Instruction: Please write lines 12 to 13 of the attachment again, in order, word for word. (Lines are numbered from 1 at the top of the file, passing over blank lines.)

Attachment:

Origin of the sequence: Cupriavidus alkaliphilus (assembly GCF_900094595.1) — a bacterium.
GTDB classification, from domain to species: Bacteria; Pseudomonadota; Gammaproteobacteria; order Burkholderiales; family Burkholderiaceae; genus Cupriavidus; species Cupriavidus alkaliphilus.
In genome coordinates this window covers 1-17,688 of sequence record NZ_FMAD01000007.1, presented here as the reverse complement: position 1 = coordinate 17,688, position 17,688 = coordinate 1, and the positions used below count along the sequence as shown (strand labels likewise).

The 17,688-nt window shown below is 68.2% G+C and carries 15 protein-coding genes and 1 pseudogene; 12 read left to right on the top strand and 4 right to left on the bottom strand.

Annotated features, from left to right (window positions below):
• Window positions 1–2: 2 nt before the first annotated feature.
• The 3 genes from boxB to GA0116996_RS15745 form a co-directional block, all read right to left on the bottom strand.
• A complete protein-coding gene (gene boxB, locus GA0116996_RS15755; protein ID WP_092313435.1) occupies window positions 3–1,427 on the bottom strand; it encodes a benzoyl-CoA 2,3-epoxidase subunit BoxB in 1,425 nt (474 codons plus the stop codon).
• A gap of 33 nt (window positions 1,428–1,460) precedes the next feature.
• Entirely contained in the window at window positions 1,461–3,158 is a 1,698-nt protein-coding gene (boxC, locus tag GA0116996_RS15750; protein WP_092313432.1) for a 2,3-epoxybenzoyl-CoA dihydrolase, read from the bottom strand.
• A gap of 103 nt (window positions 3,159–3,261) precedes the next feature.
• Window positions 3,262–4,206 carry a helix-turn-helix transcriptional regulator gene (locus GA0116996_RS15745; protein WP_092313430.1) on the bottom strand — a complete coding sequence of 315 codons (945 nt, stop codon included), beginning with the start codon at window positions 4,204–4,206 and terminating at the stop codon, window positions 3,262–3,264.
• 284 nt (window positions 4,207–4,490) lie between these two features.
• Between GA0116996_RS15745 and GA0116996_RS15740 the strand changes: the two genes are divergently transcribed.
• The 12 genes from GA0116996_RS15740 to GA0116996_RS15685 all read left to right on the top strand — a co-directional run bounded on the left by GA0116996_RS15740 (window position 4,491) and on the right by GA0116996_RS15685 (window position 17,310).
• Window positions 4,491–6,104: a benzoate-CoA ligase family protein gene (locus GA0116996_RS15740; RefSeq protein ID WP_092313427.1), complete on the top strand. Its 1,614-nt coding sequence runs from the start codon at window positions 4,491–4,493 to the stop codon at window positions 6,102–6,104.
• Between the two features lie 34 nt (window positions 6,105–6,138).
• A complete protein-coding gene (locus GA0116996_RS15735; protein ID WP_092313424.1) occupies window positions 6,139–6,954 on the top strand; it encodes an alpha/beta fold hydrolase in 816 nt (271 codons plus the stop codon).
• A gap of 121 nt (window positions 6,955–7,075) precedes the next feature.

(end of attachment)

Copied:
• Window positions 3,262–4,206 carry a helix-turn-helix transcriptional regulator gene (locus GA0116996_RS15745; protein WP_092313430.1) on the bottom strand — a complete coding sequence of 315 codons (945 nt, stop codon included), beginning with the start codon at window positions 4,204–4,206 and terminating at the stop codon, window positions 3,262–3,264.
• 284 nt (window positions 4,207–4,490) lie between these two features.